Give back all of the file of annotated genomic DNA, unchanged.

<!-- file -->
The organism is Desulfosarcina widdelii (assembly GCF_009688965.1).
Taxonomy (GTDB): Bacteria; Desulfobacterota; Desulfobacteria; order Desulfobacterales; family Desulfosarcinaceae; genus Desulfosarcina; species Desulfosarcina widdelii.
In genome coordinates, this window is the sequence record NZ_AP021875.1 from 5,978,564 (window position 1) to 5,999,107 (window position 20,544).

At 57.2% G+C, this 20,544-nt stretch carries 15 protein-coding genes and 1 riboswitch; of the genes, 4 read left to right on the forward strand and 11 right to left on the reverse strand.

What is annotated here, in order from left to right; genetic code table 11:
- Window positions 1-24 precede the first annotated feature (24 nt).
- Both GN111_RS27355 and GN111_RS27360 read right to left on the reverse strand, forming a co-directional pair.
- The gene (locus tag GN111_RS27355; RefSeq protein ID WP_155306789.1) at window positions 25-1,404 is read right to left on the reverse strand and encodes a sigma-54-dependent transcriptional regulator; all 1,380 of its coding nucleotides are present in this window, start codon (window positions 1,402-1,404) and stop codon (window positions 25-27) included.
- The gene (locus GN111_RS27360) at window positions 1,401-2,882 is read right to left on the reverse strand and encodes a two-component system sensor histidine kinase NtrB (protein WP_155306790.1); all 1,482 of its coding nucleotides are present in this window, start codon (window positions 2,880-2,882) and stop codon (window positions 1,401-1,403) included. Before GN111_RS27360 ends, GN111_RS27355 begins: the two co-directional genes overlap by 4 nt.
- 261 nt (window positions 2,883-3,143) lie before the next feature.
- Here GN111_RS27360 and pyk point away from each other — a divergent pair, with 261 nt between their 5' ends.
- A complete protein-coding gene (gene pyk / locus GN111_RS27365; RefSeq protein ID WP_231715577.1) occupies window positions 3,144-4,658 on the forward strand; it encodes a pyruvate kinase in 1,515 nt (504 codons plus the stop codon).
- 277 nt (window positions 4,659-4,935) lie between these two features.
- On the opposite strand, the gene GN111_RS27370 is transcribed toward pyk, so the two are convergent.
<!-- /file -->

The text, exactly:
The organism is Desulfosarcina widdelii (assembly GCF_009688965.1).
Taxonomy (GTDB): Bacteria; Desulfobacterota; Desulfobacteria; order Desulfobacterales; family Desulfosarcinaceae; genus Desulfosarcina; species Desulfosarcina widdelii.
In genome coordinates, this window is the sequence record NZ_AP021875.1 from 5,978,564 (window position 1) to 5,999,107 (window position 20,544).

At 57.2% G+C, this 20,544-nt stretch carries 15 protein-coding genes and 1 riboswitch; of the genes, 4 read left to right on the forward strand and 11 right to left on the reverse strand.

What is annotated here, in order from left to right; genetic code table 11:
- Window positions 1-24 precede the first annotated feature (24 nt).
- Both GN111_RS27355 and GN111_RS27360 read right to left on the reverse strand, forming a co-directional pair.
- The gene (locus tag GN111_RS27355; RefSeq protein ID WP_155306789.1) at window positions 25-1,404 is read right to left on the reverse strand and encodes a sigma-54-dependent transcriptional regulator; all 1,380 of its coding nucleotides are present in this window, start codon (window positions 1,402-1,404) and stop codon (window positions 25-27) included.
- The gene (locus GN111_RS27360) at window positions 1,401-2,882 is read right to left on the reverse strand and encodes a two-component system sensor histidine kinase NtrB (protein WP_155306790.1); all 1,482 of its coding nucleotides are present in this window, start codon (window positions 2,880-2,882) and stop codon (window positions 1,401-1,403) included. Before GN111_RS27360 ends, GN111_RS27355 begins: the two co-directional genes overlap by 4 nt.
- 261 nt (window positions 2,883-3,143) lie before the next feature.
- Here GN111_RS27360 and pyk point away from each other — a divergent pair, with 261 nt between their 5' ends.
- A complete protein-coding gene (gene pyk / locus GN111_RS27365; RefSeq protein ID WP_231715577.1) occupies window positions 3,144-4,658 on the forward strand; it encodes a pyruvate kinase in 1,515 nt (504 codons plus the stop codon).
- 277 nt (window positions 4,659-4,935) lie between these two features.
- On the opposite strand, the gene GN111_RS27370 is transcribed toward pyk, so the two are convergent.